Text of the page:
Small tidy snacks have been allowed thus far; however, students cannot be expected to eat a few snacks and call it lunch.

Nonetheless, students need a place to go if they are uncomfortable or intimidated by the loud and noisy cafeteria. The library is the only safe-haven for students at lunch time, and because of the lunch policy many students are sacrificing their health.

“Lunch is extremely important for high school students for a number of reasons. Students need to maintain their nutritional value throughout the day,” said Wellness teacher Wayne Page. “It’s not good to not eat for a significant portion of the day. A student needs breakfast, lunch, and dinner, as well as everything in between, especially for students at this age group of eighth to twelfth grade.”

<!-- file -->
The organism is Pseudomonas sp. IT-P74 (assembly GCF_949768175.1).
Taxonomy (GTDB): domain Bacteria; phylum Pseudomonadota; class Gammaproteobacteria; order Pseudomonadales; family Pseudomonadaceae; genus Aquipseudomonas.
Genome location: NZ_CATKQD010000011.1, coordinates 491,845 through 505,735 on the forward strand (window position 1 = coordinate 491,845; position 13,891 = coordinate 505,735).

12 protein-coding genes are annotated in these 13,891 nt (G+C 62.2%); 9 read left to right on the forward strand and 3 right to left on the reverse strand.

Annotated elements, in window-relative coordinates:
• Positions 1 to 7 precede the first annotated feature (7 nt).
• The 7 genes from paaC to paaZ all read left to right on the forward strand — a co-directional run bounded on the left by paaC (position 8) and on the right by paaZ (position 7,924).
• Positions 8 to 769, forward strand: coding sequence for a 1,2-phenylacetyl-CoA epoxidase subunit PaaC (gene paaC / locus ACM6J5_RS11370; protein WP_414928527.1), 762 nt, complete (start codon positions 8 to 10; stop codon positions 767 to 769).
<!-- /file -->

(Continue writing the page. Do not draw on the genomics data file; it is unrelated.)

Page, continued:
As a teacher who also has lunch duty, Page understands the concerns of eating in the cafeteria saying, “I can see how some students would be a little intimidated by the number of kids that are in the cafeteria.”

He later added that there are lots of tables for students to choose from within the cafeteria, which also raises the concern of friend groups and cliques inside school. For some, the cafeteria is a struggle as students search for a group they fit in with in order to find a seat at a table.

There should be another room in the school that is available at lunchtime for students, and in the past, that place was the library. It is a nice and somewhat quiet area for students to do schoolwork, and there is a section of tables that could serve as lunch tables.